Advertisement
YOU ARE HERE: LAT HomeCollectionsBusiness

Baseball fans, Disneyland tourists to converge in Anaheim

The MLB All-Star event is expected to bring at least 100,000 more visitors — and $85 million in spending — during peak summer vacation season. The city, hotels and restaurants welcome the prospect.

July 10, 2010|By Hugo Martín, Los Angeles Times

For Anaheim, the boys of summer should produce big profits in July.

The usual crowds of summer tourists visiting Disneyland and Disney's California Adventure Park will swell this weekend to include thousands of baseball fans attending Major League Baseball's All-Star Game at Angel Stadium and a fan festival at the nearby Anaheim Convention Center.

The annual game, part of a five-day celebration that began Friday, returned to Anaheim for the first time in 21 years. It's expected to draw 100,000 to 250,000 visitors — and an estimated $85 million in spending throughout Southern California, according to city officials and Major League Baseball.

In addition to the fans, more than 2,000 members of the media will be credentialed, including at least 300 from international media outlets.

Some restaurants and hotels are adding extra staff and extending business hours.

Major League Baseball officials have booked about 75% of the 1,030 rooms at the Anaheim Marriott for players, managers and staff. The Hilton Anaheim Hotel, the city's largest hotel with 1,572 rooms, should be completely booked this weekend, hosting many of the league's retired baseball greats, said hotel general manager Harold Rapoza.

"We're anticipating some huge crowds," he said. "Our staff will be working around the clock for the next five or six days."

Fans are expected to fill other hotels around Anaheim to an occupancy rate of about 70%, said Bill Snyder, president of the Anaheim/Orange County Hotel & Lodging Assn. Throughout 2009, the occupancy rate at Anaheim hotels has averaged about 64%.

"It should have a very, very nice impact," he said.

At JT Schmid's Restaurant and Brewery, about half a mile from Angel Stadium, general manager Ryan Eady plans to triple his staff and extend operation hours, opening 90 minutes earlier, Saturday through Tuesday, and staying open at night until the crowds thin.

"It's a brewery, and that goes with baseball," he said. "We have pretzels and beer and pizza. Baseball is right up our alley."

Anaheim, home to the largest convention center on the West Coast, is accustomed to hosting gatherings of as many as 90,000 visitors. But the city's biggest conventions are typically scheduled for the fall or winter, not during the height of the summer vacation season.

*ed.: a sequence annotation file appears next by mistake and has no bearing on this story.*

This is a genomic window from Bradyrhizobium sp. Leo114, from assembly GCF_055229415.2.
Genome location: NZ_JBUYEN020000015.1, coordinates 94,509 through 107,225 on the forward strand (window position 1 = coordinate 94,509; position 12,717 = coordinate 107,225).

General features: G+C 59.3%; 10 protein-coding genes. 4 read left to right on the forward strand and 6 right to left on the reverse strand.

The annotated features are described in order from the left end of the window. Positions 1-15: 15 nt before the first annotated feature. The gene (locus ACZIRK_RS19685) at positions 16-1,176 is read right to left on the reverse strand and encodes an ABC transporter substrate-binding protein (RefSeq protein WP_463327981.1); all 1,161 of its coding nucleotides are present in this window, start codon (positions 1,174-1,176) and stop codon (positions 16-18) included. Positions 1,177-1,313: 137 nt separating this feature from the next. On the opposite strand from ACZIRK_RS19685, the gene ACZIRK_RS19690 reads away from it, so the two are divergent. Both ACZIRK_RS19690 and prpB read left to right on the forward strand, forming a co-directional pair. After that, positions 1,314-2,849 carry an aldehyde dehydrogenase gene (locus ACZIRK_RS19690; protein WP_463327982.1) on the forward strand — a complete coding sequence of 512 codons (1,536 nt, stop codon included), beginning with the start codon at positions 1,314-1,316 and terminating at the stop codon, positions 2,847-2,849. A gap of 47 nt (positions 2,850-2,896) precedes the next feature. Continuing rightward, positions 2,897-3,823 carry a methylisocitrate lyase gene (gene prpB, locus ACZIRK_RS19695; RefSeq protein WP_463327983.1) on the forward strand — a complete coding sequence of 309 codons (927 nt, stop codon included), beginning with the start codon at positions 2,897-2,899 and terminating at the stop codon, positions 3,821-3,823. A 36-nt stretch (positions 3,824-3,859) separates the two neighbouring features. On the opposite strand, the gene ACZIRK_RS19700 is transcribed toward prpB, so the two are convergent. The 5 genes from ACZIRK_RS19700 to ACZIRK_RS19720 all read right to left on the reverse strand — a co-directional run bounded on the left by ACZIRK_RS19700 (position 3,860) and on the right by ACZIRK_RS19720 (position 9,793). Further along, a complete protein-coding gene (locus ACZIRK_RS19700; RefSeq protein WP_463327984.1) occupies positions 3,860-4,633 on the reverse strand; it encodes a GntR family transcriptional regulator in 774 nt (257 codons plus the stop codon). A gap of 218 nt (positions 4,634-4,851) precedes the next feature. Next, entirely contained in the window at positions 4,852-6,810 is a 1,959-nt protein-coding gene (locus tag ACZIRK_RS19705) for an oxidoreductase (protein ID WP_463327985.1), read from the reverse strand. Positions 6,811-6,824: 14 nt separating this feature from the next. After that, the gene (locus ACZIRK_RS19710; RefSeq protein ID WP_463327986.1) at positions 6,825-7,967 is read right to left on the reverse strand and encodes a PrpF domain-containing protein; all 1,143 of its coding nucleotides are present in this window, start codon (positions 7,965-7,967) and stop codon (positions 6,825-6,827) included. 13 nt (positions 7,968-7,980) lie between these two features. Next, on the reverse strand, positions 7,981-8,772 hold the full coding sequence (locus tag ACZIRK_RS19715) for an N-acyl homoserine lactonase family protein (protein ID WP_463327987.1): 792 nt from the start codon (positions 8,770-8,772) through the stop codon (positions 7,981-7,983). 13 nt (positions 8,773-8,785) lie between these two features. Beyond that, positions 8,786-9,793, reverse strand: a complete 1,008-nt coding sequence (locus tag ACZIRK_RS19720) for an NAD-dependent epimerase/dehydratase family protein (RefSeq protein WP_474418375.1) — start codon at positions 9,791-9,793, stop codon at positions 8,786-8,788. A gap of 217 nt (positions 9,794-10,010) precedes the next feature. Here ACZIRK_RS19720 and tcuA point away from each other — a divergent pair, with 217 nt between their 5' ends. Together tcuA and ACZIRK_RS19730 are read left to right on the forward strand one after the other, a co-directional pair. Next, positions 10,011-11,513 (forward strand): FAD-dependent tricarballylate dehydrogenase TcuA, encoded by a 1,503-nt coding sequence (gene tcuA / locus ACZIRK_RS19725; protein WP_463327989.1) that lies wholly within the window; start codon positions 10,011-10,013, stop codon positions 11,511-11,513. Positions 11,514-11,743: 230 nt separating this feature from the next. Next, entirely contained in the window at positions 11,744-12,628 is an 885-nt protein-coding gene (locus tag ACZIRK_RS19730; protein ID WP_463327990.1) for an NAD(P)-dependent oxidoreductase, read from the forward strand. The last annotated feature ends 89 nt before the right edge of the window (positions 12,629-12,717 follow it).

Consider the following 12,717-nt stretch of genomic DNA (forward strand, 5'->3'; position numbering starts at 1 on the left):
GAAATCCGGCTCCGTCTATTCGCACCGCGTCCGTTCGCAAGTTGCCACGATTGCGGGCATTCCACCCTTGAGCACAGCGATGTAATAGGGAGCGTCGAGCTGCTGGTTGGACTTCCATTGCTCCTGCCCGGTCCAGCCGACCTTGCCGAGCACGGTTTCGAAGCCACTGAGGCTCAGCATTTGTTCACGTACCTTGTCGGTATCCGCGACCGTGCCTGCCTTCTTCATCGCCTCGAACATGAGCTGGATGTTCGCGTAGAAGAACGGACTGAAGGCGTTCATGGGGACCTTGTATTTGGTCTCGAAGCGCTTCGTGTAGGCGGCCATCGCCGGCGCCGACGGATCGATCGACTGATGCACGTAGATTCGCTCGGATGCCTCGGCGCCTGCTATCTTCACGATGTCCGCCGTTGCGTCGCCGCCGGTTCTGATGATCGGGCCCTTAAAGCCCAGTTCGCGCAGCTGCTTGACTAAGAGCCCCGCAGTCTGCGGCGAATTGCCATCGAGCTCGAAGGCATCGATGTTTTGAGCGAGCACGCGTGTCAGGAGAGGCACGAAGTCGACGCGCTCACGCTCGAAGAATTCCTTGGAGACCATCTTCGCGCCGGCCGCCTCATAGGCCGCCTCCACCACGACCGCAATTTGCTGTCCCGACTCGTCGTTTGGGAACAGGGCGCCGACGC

So, for five days, the baseball universe will share space with the house of mouse. And tourism experts say the benefits will bolster the bottom line for hotels and restaurants in the region.

"This will fill hotel rooms in Orange County and spill into Long Beach and Los Angeles," said Bruce Baltin, a lodging expert and senior vice president at PKF Consulting in Los Angeles.

Disney officials won't disclose daily attendance numbers, but theme park insiders estimate that Disneyland draws about 40,000 visitors a day, with California Adventure Park attracting about 17,000 guests daily.

Still, Anaheim officials predict no problems with the surge of visitors.

"In Anaheim, it's not uncommon for simultaneous events to occur," said city spokeswoman Ruth Ruiz.

At a news conference Wednesday, Anaheim Police Chief John Welter said state, county and federal law enforcement agencies had formed a joint task force to ensure that events run smoothly. The crowds will be patrolled by Anaheim police in uniform and in plain clothes, he added.

When Major League Baseball last brought its midsummer classic to Anaheim in 1989, it booked what was then known as Anaheim Stadium for a home-run derby contest one night and an all-star game the next night.

But this year, the festivities will include a third night at the stadium for a celebrity softball game, plus a baseball FanFest that will fill more than 450,000 square feet of the convention center with exhibits, baseball clinics, seminars, autograph sessions and memorabilia sales.

Angel Stadium, which holds about 45,000 people, is expected to sell out all three nights.

hugo.martin@latimes.com

Advertisement
Los Angeles Times Articles
|
|
|